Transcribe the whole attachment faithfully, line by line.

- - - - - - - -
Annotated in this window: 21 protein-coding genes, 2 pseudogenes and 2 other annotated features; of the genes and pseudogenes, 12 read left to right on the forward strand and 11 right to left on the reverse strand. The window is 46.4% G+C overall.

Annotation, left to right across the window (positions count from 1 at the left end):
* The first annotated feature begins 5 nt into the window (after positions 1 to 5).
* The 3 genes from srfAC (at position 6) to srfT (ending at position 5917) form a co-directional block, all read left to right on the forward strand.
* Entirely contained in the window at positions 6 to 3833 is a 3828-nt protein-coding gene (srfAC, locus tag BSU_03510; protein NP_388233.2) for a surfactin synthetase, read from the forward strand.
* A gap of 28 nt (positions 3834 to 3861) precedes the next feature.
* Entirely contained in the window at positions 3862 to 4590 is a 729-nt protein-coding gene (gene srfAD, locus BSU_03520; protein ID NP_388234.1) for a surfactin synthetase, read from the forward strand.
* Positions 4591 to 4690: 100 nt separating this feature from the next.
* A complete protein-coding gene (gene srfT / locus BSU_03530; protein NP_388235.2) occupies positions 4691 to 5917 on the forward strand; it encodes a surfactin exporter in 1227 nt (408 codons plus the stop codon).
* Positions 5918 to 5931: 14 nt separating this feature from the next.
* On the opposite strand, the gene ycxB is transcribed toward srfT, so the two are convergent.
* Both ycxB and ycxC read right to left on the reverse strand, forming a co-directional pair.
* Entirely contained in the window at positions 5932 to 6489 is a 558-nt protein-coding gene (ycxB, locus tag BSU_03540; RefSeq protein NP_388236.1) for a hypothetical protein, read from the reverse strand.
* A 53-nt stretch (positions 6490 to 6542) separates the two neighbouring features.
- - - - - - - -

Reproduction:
Annotated in this window: 21 protein-coding genes, 2 pseudogenes and 2 other annotated features; of the genes and pseudogenes, 12 read left to right on the forward strand and 11 right to left on the reverse strand. The window is 46.4% G+C overall.

Annotation, left to right across the window (positions count from 1 at the left end):
* The first annotated feature begins 5 nt into the window (after positions 1 to 5).
* The 3 genes from srfAC (at position 6) to srfT (ending at position 5917) form a co-directional block, all read left to right on the forward strand.
* Entirely contained in the window at positions 6 to 3833 is a 3828-nt protein-coding gene (srfAC, locus tag BSU_03510; protein NP_388233.2) for a surfactin synthetase, read from the forward strand.
* A gap of 28 nt (positions 3834 to 3861) precedes the next feature.
* Entirely contained in the window at positions 3862 to 4590 is a 729-nt protein-coding gene (gene srfAD, locus BSU_03520; protein ID NP_388234.1) for a surfactin synthetase, read from the forward strand.
* Positions 4591 to 4690: 100 nt separating this feature from the next.
* A complete protein-coding gene (gene srfT / locus BSU_03530; protein NP_388235.2) occupies positions 4691 to 5917 on the forward strand; it encodes a surfactin exporter in 1227 nt (408 codons plus the stop codon).
* Positions 5918 to 5931: 14 nt separating this feature from the next.
* On the opposite strand, the gene ycxB is transcribed toward srfT, so the two are convergent.
* Both ycxB and ycxC read right to left on the reverse strand, forming a co-directional pair.
* Entirely contained in the window at positions 5932 to 6489 is a 558-nt protein-coding gene (ycxB, locus tag BSU_03540; RefSeq protein NP_388236.1) for a hypothetical protein, read from the reverse strand.
* A 53-nt stretch (positions 6490 to 6542) separates the two neighbouring features.